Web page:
Citroen C4 Performance

RRP from
£14,315
MPG
34.9 - 78.5
0-60 mph in
8.6 - 12.9 secs
First year road tax
£145 - £1,760

Refreshingly in this sector, the Citroen C4 isn’t trying to be a hot hatch for the family, instead it’s more than happy to focus on being truly comfortable – something most families will appreciate more than super-sharp handling.

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Performance and Economy

Although there aren’t any bad engines in the C4 line-up the 1.6-litre diesel units are the cheapest to run. The petrol alternatives, on the other hand, are more modern and less noisy than the diesels.

Although we would recommend avoiding it, the mid-range diesel and top-of-the-range petrol can be had with an automated manual gearbox, but it’s a jerky operator that makes the C4 feel dated to drive.

The entry-level diesel has only 98hp, but compensates with decent fuel economy of 78mpg and sub-99g/km CO2 emissions. With a 0-62mph time of 11.5 seconds, it’s not that slow, either. The most powerful offering with 150hp would be ideal if you plan on towing a caravan, but the overwhelming opinion is that the 120hp model is all you need – it’s eager to rev and returns the same fuel economy as the basic model.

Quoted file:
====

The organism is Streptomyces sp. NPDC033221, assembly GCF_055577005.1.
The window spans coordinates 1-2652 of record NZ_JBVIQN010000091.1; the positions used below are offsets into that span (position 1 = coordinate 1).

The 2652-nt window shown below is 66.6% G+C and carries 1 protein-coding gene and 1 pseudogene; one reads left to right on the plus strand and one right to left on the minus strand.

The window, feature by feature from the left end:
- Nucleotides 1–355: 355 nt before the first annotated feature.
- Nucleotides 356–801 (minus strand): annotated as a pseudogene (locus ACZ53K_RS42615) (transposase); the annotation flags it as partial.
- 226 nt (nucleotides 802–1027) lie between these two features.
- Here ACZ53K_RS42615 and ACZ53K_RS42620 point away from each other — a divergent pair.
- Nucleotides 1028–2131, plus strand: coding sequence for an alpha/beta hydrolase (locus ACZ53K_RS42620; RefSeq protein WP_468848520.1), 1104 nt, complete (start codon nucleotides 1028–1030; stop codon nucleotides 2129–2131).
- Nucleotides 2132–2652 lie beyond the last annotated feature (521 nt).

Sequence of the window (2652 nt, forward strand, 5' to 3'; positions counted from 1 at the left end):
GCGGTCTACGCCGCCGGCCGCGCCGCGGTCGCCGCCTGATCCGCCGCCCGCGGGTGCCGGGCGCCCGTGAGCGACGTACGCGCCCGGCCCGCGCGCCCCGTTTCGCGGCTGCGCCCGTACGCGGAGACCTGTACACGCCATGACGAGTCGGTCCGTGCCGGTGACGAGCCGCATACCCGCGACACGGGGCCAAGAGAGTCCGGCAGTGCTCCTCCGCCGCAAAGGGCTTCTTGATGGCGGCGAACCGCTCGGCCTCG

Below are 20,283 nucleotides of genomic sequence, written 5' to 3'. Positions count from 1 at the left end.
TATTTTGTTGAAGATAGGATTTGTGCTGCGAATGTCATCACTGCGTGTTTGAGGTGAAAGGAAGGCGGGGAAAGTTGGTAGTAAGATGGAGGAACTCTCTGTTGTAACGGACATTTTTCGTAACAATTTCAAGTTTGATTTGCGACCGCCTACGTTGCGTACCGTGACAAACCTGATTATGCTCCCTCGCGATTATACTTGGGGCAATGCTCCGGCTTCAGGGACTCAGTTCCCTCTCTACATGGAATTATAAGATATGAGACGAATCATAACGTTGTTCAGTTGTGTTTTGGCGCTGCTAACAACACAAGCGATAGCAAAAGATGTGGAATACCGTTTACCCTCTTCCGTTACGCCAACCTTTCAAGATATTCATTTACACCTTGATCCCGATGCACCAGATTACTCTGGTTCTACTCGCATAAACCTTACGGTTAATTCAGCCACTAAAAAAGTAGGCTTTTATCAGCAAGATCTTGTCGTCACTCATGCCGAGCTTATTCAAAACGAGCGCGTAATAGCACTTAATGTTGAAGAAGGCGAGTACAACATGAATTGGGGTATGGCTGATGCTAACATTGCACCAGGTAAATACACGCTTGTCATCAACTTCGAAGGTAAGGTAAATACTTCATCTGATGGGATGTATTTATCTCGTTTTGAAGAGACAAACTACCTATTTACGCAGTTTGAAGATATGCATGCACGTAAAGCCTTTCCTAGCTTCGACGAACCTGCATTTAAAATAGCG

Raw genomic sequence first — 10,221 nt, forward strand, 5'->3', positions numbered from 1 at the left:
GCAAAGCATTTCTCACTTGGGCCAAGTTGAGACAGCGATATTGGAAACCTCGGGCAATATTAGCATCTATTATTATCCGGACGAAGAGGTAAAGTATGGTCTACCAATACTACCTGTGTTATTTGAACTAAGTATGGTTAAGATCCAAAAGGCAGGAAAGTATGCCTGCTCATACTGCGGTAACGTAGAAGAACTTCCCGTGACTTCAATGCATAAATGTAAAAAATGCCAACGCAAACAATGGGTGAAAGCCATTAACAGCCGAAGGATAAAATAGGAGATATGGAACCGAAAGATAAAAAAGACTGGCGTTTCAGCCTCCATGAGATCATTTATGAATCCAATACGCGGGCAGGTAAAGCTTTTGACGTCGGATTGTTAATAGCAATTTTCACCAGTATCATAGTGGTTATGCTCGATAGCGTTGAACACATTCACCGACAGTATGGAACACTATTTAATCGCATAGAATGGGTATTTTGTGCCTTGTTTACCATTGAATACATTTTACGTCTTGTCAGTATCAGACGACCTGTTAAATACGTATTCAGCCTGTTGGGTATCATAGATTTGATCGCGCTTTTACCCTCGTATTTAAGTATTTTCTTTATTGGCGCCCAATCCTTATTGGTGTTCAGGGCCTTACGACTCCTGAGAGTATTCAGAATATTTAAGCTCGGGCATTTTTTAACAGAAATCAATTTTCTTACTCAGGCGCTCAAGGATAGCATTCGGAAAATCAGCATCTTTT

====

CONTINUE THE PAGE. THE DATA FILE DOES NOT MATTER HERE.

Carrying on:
I really like the focus on comfort, but look elsewhere for something sportier

Mat Watson
carwow expert

The 1.2-litre follows the trend for fuel-sipping petrol engines. It only has three cylinders, but is boosted by a turbocharger for added pep. You can choose from 109 and 129hp models – they’re cheaper to buy, smoother, nicer sounding and also quicker than their equivalent diesels. Both can achieve fuel economy of more than 55mpg. These engines make a lot of sense if you don’t expect to rack up a huge mileage.

Comfort and Handling

Citroen prioritised comfort and refinement when developing the C4, so it’s no surprise that the ride quality and noise insulation are top notch, which makes it ideal for motorway journeys. The light steering makes it fairly competent at navigating tight city streets, but the large steering wheel takes some precision away.

The focus on comfort means that it’s not quite as agile or as dynamically composed as a VW Golf or a Ford Focus, with reports of numb steering and a fair bit of body roll in corners. Choosing larger wheels doesn’t improve things, they just leave you with a harsher ride – diminishing one of the C4’s key strengths.